New Franchise Legislation In British Columbia

A Starbucks cup representing the new legislation for franchises in BC

Until now there has been no legislation in British Columbia which specifically addresses franchise law despite the ever-increasing popularity of the franchise structure as a business model. However, on October 20, 2015, Bill 28 – Franchises Act passed Third Reading in the BC Legislature, meaning that it has been fully approved and will come into force once the government has drafted related regulations and the business community has been provided with a transition period to become familiar with the new requirements. The new Franchises Act will be largely consistent with legislation already in place in five other provinces in Canada (Alberta, Ontario, New Brunswick, P.E.I. and Manitoba all have franchise legislation modeled on the Uniform Franchises Act developed by the Uniform Law Conference of Canada).

The introduction of the Franchises Act is an important development in BC franchise law, especially given the imbalance of power that can exist between a multi-national franchisor corporation and an individual with limited resources who is faced with what is often an onerous and lengthy “franchise agreement” drafted by the franchisor’s legal team.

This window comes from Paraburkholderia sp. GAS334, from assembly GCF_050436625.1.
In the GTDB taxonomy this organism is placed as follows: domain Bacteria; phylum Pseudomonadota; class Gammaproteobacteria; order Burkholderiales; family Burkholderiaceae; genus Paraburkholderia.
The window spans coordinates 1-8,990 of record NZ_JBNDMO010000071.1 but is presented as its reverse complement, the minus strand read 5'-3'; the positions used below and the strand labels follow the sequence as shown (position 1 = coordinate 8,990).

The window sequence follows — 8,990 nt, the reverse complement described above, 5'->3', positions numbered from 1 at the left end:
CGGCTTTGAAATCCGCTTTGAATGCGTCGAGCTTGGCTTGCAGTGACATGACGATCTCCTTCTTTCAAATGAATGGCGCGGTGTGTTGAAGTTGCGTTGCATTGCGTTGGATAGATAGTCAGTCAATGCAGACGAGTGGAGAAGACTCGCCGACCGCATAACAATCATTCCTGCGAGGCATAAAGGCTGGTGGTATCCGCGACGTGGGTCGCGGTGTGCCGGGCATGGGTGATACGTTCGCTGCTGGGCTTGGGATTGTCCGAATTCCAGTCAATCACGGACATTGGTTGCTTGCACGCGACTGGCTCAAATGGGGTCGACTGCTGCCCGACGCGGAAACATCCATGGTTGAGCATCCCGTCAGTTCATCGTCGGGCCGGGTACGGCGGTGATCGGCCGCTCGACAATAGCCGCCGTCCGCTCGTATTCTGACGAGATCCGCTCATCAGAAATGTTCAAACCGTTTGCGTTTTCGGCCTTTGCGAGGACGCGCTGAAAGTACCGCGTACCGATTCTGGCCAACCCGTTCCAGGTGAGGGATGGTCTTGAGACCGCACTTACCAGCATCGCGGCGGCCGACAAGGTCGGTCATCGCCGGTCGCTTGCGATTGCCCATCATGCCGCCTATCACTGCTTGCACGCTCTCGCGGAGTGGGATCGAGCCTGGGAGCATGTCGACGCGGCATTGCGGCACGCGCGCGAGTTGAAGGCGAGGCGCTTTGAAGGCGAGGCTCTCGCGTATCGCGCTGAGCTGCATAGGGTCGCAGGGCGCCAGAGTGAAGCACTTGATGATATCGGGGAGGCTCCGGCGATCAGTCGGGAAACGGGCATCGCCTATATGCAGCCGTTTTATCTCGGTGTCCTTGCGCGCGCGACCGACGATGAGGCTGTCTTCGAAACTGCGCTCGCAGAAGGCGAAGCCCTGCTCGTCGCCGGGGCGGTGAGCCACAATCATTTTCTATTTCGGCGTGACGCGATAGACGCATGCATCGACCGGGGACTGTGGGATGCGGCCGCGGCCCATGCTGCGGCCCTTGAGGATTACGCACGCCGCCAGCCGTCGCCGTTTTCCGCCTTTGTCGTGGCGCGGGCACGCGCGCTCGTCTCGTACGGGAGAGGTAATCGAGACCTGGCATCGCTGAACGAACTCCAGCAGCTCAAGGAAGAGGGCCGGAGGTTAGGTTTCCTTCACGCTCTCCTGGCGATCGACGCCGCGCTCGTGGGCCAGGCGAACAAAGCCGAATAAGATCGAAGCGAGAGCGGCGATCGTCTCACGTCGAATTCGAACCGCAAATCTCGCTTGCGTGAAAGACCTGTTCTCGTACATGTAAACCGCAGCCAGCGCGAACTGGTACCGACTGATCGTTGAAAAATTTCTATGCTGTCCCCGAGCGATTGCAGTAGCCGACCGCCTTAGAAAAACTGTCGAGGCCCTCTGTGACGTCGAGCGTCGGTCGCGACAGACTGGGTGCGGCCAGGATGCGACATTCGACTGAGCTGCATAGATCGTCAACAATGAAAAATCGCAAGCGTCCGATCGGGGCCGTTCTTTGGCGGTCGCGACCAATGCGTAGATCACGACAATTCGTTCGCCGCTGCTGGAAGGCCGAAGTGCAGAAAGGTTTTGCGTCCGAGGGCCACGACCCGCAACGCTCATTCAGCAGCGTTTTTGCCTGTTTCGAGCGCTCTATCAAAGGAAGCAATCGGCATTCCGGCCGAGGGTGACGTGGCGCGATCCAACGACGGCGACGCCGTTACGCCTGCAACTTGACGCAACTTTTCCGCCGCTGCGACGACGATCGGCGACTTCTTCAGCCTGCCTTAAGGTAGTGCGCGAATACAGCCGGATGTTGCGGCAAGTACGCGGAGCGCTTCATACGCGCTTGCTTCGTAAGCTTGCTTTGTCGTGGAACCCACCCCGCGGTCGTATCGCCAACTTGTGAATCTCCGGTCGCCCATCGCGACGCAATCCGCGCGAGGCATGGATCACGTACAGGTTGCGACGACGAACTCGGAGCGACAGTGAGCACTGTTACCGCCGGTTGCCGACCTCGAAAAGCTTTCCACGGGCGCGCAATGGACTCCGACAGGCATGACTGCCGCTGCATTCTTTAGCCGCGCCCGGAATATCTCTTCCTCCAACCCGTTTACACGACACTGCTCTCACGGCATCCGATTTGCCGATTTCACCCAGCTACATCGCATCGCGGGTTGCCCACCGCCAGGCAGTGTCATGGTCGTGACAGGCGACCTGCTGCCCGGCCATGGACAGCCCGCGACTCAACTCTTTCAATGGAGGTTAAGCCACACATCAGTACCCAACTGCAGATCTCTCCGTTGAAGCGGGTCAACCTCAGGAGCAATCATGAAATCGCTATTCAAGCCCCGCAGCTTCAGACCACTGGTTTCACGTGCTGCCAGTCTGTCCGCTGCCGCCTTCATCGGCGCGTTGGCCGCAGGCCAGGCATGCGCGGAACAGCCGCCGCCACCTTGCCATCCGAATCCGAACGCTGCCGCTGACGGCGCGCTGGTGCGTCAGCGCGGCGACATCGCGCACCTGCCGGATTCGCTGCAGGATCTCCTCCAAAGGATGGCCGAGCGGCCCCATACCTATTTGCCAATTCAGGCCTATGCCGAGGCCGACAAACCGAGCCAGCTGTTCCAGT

Some of the major new requirements that will come into effect when the Franchises Act comes into force include the following:

  • The franchisor must provide a “disclosure statement” setting out speci ed information about the franchise at least 14 days before the earlier of the signing of the agreement or the payment of any consideration by the franchisee to the franchisor;
  • The above 14-day “cooling off” period will permit prospective franchisees to withdraw any commitment to proceed with the franchise agreement within that period;
  • Perhaps the most significant aspect of the new Franchises Act will be the ability for a franchisee to rescind the franchise agreement within 60 days after receipt of a disclosure statement if the franchisor failed to disclose a material fact in the statement, as well as a right of rescission for a period of two years from the date of the franchise agreement if the disclosure statement was never actually given to the franchisee;
  • In addition, if rescission is permitted due to inadequate disclosure, the Franchises Act will impose very onerous restitution obligations pursuant to which the franchisor must:
    • return any money received from the franchisee other than payment for items like inventory, supplies and equipment;
    • purchase back any current inventory, supplies and equipment from the franchisee; and
    • compensate the franchisee for any other losses incurred in the course of setting up and running the franchise (which could be very signi cant if almost two years have passed!). Before signing a franchise agreement, whether before or after the new Franchises Act comes into force, it is critical that prospective franchisees receive professional legal advice. A franchise agreement is just like any other agreement in that both parties need to understand and agree on all aspects of the agreement.